Hail Insurance Claims
Hail comes without much warning and can cause significant damage to property. After the storm, we have some tips to make your insurance claim process as smooth as possible, avoid unscrupulous contractors, and get your home repaired.
It’s important for homeowners to take the right steps from the beginning to prevent bigger problems down the road. Consumers must take ownership of the process and not hand off responsibility to third parties. Property owners control all of the contractual agreements with insurers and contractors; it’s ultimately up to the consumer to make sure everything happens properly.
If you experience property damage due to a severe storm and have concerns or questions about how your insurance company is handling your claim, call our office at (406) 444-2040.
What you should do after a storm to get repairs started and avoid fraud:
- Immediately take photos and document all damage before you begin to clean up and/or repairs to get a thorough record of damage that occurred.
- Then, take steps to prevent further destruction of the property. Cover broken windows and holes in roofs, put tarps over places that could get more water or wind damage, etc.
- Contact your insurance company and get the claims process started. Make sure you understand your deductible, what is and isn’t covered, and your responsibilities.
- Beware of disreputable contractors or “storm chasers.” Montana has had many problems in recent years with people coming in from out of state to take advantage after major storms.
- Don’t sign an agreement with a contractor until you’ve talked to your insurance agent or company representative.
- Beware of high-pressure sales tactics and unsolicited offers from contractors. Don’t feel rushed to sign a repair contract. Get multiple bids and check references. Choose a contractor who will work with your insurance adjuster to assess damage and costs of repair.
- Verify that the contractor you’re considering is registered to do business in Montana, has workers compensation insurance, liability insurance, and is bonded.
- Do not sign any contracts before your insurance adjuster has been out to survey the damage.
- Always get written bids before authorizing any work to begin. Get a written contract and never pay in full for work before it’s completed. Pay with a check or credit card (NEVER cash) and do not pay for work that has not yet been completed.
- Maintain ownership of the process: don’t hand over Power of Attorney or responsibility for settling the insurance claim, don’t sign a contract that has blanks or isn’t thorough, don’t sign over your insurance settlement payment. Inspect the project on a regular basis and communicate with the contractor.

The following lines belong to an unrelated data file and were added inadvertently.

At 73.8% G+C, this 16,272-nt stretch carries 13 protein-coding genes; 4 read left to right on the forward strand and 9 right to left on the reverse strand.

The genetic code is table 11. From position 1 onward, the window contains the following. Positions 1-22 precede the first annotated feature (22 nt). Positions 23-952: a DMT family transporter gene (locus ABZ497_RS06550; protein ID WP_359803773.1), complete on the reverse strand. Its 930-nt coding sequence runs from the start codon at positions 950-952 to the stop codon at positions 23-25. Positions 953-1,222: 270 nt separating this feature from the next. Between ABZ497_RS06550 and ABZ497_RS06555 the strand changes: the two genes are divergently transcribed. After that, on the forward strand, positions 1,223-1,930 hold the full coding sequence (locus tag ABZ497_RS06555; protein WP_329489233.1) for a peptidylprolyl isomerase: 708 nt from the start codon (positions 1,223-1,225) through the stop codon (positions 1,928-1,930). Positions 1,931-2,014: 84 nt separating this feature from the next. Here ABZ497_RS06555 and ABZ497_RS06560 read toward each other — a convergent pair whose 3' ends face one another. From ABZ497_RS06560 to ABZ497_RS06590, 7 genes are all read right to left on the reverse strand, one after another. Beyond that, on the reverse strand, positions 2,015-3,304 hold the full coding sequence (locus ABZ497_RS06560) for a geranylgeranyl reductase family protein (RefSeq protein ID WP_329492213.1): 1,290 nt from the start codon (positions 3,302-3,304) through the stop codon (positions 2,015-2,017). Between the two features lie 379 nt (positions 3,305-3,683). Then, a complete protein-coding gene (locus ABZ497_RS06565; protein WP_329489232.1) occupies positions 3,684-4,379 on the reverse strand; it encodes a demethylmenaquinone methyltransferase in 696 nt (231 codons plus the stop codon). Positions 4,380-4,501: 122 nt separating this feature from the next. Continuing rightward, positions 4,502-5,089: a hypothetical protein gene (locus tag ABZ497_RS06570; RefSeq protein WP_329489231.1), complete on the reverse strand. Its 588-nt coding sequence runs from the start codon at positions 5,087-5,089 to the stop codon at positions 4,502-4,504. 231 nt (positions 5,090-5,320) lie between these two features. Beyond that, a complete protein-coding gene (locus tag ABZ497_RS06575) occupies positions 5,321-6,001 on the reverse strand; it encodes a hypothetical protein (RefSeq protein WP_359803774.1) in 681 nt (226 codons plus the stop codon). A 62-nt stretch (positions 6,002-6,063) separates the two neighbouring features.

- When dealing with damage to vehicles or trailers, work with reputable auto body shops and get multiple bids.
- Make sure any changes, problems, or complaints are recorded in writing.
- Contact our office with questions or concerns about your insurance. You can also report fraudulent activity to our office.
- Contact the Montana Office of Consumer Protection with concerns about contractors at (406) 444-4500 or at dojmt.gov/consumer
What’s an insurance adjuster?
An adjuster is a licensed representative of the insurance company. They are responsible for handling claims made against the insurance policy, or against a policyholder. An adjuster investigates, evaluates, negotiates, and finalizes claims brought against an insurance policy or policyholder. They can be actual employees of the insurance company, or independent adjusters hired to handle insurance claims on behalf of the company.
- Insurance company adjusters do not work on commission, nor do they otherwise benefit by paying you less for a loss.
- Their objective is to pay exactly what a claim is worth under the terms of your policy of insurance – no more, no less.
- Just as it is wrong to underpay a claim, it is wrong to overpay one; in the end, everyone suffers through higher premiums.
- Their work hours extend beyond 8 to 5. Adjusters are on call 24 hours a day when an emergency strikes.
Call the CSI, or your insurer, to verify whether an adjuster is licensed.
What should you expect from an adjuster?
At a minimum, you should expect to be restored to the conditions that existed prior to the loss. You should also expect prompt, fair, and courteous service. You should not expect your adjuster to help you recover benefits you do not have under your insurance policy.
Avoiding Insurance Fraud
Fraud can be committed by a consumer, a contractor, a medical provider, an auto repair facility, or an insurance provider.
Fraud occurs when:
- A person tries to obtain money or benefits under an insurance policy based on false, incomplete, or misleading information.
- An insurer or agent accepts premium money knowing that coverage will not be provided.
- A person offers or accepts a direct or indirect inducement to file a false statement of claim with the intent of deceiving an insurer.
- A person presents counterfeit insurance documents to any person.
You can protect yourself against insurance scams if you stay alert, ask questions, and report any suspicious insurance transactions. Never sign blank insurance claim forms. Ensure that businesses and individuals are legitimate by asking for and verifying references. Search business names online for evidence of scams and check with the Better Business Bureau to see if any complaints have been filed against them. Get multiple estimates and get all work in writing before making any payments. Don’t sign incomplete contracts. Don’t finish paying for work or sign a completion certificate until the work is done and approved by you. If you suspect insurance fraud, contact the CSI at (406) 444-2040.